“Policy Scenarios for the Longevity Dividend” (PPT)
Anders Sandberg Ph.D.is a Swedish neuroscientist and futurist. He holds a Ph.D. in computational neuroscience from Stockholm University and has studied computer models of human memory at the Royal Institute of Technology, Stockholm, Sweden. He has also been scientific producer for the neuroscience exhibition “Se Hjärnan!” (“Behold the Brain!”), organized by Swedish Travelling Exhibitions, the Swedish Research Council and the Knowledge Foundation that is touring Sweden 2005-2006. He is co-founder of and writer for the think tank Eudoxa. Between 1996 and 2000 he was Chairman of the Swedish Transhumanist Association.His other interests include physics, astronomy, biomedicine, psychology, complexity theory, art, sciencefiction, roleplaying, computer graphics, artificial intelligence, cognitive science, information visualization, intelligence amplification technologies, and the philosophy and politics of human enhancement. Anders is the Postdoctoral Research Assistant for the Oxford ENHANCE Project. the Enhance Project is hosted by the Uehiro Centre for Practical Ethics.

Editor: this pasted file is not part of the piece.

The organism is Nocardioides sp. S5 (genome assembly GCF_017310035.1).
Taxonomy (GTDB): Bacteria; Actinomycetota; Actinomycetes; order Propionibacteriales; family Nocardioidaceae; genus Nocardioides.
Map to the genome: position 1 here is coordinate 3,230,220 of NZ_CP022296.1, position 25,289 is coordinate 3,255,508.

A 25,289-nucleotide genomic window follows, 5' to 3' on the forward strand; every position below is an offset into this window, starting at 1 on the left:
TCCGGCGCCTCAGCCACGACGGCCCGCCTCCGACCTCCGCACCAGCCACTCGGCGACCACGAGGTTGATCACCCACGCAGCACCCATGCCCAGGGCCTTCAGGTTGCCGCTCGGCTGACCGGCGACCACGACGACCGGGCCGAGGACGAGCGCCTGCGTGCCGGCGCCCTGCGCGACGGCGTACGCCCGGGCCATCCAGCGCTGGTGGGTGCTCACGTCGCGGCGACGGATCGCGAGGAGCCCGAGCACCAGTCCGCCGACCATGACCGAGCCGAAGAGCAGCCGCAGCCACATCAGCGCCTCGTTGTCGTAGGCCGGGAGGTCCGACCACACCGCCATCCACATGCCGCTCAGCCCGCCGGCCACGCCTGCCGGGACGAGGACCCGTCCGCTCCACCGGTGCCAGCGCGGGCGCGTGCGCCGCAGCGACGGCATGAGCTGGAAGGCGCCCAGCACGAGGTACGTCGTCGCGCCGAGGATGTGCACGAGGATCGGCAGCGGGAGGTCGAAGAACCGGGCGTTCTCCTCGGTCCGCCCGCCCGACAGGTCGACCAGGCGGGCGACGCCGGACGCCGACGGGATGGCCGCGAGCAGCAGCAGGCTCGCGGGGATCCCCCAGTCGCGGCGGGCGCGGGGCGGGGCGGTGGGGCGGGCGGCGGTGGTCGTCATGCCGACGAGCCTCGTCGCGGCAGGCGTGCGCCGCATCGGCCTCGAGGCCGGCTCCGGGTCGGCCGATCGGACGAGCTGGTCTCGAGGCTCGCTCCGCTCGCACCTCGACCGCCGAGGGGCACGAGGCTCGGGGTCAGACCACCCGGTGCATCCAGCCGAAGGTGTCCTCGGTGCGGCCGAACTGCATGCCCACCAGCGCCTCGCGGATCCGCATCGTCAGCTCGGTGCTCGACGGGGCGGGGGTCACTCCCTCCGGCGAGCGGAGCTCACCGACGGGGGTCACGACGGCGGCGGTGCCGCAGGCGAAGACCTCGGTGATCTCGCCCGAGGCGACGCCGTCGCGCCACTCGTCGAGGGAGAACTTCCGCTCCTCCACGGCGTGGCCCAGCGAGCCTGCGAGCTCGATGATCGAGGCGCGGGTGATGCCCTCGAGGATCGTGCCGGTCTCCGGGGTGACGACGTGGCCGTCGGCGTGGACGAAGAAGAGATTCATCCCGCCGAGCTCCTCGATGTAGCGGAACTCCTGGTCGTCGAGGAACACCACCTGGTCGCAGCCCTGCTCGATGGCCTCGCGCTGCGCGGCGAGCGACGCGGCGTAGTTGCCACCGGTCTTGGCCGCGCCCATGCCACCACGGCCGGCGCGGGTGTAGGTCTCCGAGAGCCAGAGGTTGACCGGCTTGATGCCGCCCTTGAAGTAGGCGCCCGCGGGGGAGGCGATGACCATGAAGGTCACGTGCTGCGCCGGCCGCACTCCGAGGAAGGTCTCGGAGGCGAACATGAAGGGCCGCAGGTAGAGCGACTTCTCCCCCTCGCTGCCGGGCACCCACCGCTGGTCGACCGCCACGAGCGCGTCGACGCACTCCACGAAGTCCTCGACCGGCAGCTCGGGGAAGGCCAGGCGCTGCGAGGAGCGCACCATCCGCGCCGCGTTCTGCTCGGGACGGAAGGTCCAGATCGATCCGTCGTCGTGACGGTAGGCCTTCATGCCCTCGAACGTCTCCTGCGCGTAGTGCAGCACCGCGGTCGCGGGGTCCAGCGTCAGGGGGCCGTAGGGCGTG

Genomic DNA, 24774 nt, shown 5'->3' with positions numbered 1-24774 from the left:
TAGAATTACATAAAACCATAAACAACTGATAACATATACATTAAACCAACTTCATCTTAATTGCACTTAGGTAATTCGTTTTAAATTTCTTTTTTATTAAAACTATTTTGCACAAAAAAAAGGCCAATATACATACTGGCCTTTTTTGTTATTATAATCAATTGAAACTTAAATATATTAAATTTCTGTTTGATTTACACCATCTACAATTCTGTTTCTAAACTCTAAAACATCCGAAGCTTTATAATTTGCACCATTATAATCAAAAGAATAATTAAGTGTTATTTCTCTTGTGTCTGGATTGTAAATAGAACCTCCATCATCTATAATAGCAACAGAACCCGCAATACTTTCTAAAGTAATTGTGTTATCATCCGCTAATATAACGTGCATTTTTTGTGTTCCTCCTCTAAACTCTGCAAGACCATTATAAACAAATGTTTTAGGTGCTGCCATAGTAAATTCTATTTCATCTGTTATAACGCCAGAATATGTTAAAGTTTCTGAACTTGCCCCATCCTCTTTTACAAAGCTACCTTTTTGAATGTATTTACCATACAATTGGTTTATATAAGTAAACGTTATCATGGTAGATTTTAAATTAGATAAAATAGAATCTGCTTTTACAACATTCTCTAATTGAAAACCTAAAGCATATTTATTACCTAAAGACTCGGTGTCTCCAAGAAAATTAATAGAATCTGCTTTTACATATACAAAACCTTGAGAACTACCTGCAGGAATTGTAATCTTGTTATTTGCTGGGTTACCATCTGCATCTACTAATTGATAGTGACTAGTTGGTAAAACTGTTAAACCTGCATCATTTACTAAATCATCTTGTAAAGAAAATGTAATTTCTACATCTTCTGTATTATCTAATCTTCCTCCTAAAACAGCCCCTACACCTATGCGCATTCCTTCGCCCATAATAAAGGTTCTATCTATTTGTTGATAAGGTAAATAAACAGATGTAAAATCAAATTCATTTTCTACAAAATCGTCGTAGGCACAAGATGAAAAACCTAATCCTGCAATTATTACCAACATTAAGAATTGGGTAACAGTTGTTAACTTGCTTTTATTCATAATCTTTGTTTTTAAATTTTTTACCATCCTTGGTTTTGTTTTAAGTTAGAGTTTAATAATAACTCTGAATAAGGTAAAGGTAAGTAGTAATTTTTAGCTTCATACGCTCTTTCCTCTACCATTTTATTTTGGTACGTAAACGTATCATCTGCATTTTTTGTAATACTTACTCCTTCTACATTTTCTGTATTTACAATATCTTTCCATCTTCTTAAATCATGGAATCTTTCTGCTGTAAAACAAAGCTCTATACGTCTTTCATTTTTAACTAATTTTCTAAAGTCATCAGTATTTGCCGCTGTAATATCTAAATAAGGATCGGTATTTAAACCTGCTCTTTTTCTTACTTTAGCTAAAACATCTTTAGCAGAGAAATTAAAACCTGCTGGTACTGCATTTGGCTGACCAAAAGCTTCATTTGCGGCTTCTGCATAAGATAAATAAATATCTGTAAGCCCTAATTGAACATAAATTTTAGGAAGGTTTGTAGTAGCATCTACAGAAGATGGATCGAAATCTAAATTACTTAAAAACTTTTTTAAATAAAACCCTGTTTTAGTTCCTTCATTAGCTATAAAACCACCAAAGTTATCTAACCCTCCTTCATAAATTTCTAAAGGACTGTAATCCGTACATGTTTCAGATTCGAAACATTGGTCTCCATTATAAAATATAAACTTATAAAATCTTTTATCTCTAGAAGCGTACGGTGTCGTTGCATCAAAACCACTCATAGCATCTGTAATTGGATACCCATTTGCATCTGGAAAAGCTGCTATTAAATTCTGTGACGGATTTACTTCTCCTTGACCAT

“Popular Arguments For and Against Longevity” (PPT)
George Dvorsky is the Deputy-Editor of Betterhumans, co-founder and president of the Toronto Transhumanist Association, and the producer of the award-winning Sentient Developments blog and podcast. Mr. Dvorsky served as conference chair for TransVision 2004, the WTA’s annual conference, and is the co-director of the IEET Cyborg Buddha project. Mr. Dvorsky speaks often with print and broadcast media about bioethics, on topics ranging from disability rights to sport enhancement.
8:30am-9am Registration & coffee
9am-Noon Politics and Economics of the Longevity Dividend
Jay Olshansky Ph.D.
Anders Sandberg Ph.D.
David Meltzer M.D., Ph.D.
1:30-5pm Building the Campaign for the Longevity Dividend
Aubrey de Grey Ph.D.
James Hughes Ph.D.
The targets for this event are:
- scholars and journalists interested in the future of aging and healtcare
- legislative aides and policy makers considering Longevity Dividend as a policy program
- pro-longevity, health care and senior activists interested in building the Longevity Dividend campaign
- Longevity Dividend Statement
- the Longevity Dividend article in The Scientist (March 2006)
- Longevity Dividend symposium at the US Senate building Sept 12, 2006. (Watch video of symposium)
- “Longevity Science and the Flourishing Aging Society” Kronos Longevity Research Institute, 2007.